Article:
Greta Thunberg inspires cross-curricular upcycling project
She has inspired millions around the world including the young minds at Oriel Academy West London!
The work of environmental activist Greta Thunberg was used as the starting point for an upcycling project which saw students creating items out of cardboard boxes, shredded paper, and old cans of soup.
The project combines key learning objectives from their curriculum and a commitment from pupils to be kinder to the planet and our environment – topics frequently discussed in the Year 2 classrooms.
The pupils were tasked with creating something of their choice that could be re-used out of materials that would have otherwise been thrown out.
The cross-curricular project, titled ‘Turning Something Old into Something New’, incorporated elements from science, geography, and art and design, and was a way of making a global issue into something small enough for the children to tackle themselves.
The project was delivered following multiple discussions about the Swedish teenage activist, as Year 2 Class teacher and KS1 Phase Leader, Saman Kidwai, says: “We were talking about Greta Thunberg and her doing her bit, and we had a class discussion.
“Sometimes, the children will see things in the media and think it is a distant issue, but it isn’t! So we wanted to bring these issues alive for them, and show them the everyday ways that they can make a difference.
“It is so important for children of this age [six to seven years old] to take an active interest in the environment because they are the adults and leaders of the future.
“If we embed this in to them at this age, then it will be natural for them to think about the environmental impact of their behaviours as they grow up” Saman added.
Greta Thunberg is a 17-year-old climate change activist from Stockholm, Sweden. She rose to international fame in 2018 when she began to stand outside the Swedish Parliament, instead of going to school, holding a sign that read ‘Skolstrejk för klimatet’ (in English: School strike for climate).
Since then, she has become a global figurehead for the movement calling for tougher action on tackling climate change.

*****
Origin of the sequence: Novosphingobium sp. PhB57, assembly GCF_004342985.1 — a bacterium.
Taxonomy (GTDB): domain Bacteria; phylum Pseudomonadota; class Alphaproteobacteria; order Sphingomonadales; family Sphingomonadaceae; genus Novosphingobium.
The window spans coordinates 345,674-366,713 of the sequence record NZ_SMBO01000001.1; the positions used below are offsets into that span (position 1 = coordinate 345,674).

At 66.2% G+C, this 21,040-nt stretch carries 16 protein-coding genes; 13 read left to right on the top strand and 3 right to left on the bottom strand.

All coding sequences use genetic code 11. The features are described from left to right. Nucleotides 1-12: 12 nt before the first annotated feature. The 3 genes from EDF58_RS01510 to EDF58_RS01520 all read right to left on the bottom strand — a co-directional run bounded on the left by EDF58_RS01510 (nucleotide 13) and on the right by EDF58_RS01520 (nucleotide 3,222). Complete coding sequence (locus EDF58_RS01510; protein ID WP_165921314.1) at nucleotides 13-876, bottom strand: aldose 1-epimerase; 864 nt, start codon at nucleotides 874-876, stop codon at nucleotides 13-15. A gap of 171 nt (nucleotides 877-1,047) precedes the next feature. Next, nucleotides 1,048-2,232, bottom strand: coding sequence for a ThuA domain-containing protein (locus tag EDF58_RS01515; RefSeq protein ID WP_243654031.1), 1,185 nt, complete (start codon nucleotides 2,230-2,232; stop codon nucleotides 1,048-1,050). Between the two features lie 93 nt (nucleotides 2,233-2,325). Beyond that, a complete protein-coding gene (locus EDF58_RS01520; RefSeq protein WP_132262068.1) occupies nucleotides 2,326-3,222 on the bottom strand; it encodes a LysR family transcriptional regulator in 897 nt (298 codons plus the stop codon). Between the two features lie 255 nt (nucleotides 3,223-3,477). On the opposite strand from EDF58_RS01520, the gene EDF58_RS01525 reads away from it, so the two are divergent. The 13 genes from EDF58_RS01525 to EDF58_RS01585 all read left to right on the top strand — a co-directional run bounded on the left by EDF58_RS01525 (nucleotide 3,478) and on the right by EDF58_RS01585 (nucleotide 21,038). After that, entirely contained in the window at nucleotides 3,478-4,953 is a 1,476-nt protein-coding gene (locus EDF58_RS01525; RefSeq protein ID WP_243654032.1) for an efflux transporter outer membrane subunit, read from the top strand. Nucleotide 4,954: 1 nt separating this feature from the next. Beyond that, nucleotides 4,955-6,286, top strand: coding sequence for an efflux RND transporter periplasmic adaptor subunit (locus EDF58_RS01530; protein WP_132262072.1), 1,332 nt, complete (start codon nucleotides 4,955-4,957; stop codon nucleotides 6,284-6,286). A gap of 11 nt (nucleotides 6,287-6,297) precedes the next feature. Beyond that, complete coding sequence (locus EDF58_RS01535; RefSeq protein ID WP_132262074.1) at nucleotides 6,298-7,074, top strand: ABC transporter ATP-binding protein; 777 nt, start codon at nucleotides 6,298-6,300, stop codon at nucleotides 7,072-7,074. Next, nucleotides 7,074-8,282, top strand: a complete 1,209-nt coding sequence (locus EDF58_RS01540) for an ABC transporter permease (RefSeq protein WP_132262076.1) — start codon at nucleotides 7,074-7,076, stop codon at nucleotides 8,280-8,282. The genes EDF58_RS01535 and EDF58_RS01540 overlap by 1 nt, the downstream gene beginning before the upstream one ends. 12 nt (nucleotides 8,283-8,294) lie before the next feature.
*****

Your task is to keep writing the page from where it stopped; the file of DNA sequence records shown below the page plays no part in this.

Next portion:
She has delivered speeches to the United Nations, won numerous awards and has been nominated for the Nobel Peace Prize for the last two consecutive years.
Her enthusing words and commendable attitude have inspired a generation of climate activists around the world, but her journey began at home.
Before she became a global phenomenon, she felt impassioned by the devastating impact of people’s’ lifestyle choices, and persuaded her family to become vegan, start upcycling and give up flying.
The ‘Greta Effect’ continues to inspire children and adults alike to take environmental causes more seriously, as an increasing number of people are trying to be kinder to our planet.
After learning about the benefits of recycling and the harmful effects of a lack thereof, the children were asked to ‘upcycle’ things around their home and create new things that could be used again and again.
The response from the Year 2 pupils was amazing, as they showed enthusiasm in creating new toys such as dolls houses, cars, shields and armour, as well as creating useful household objects such as pen pots.
Nicki, a Year 2 pupil, explained: “I made a dolls house for my Lego toys out of a teabag box. I then made a bed and a table out of cardboard, and used shredded paper and tissue paper for the cover and pillow.
“If we don’t recycle, things will end up on the land and in the ocean” she added.
The project allowed the pupils to evidence their understanding of complex issues like environmental degradation, whilst applying skills learned in art and design to be imaginative and create anything that they wanted to.
This is just one example of the cross-curricular work that takes place at Oriel Academy, and these projects are extremely popular with the children.
Saman said: “Incorporating different aspects of their learning makes the projects really exciting for the students.
“It’s how you embed the learning for them. You can see them making the links between different subjects.
“The children genuinely realise the interconnectedness of each of the subjects that they learn, and it is like different parts of a jigsaw puzzle coming together to create a bigger picture” Ms Kidwai added.
In addition to the ‘upcycling’ project, the Year 2 students were encouraged to become ‘recycling leaders’ at home, as they are in school.
“In school, the children will point out that we should turn the lights off when we aren’t using them, or to make sure the right things are going in the right bins.
“We are building on the awareness of their environmental impact, and encouraging them to take the lead on things like recycling when they are at home with their families too” Saman added.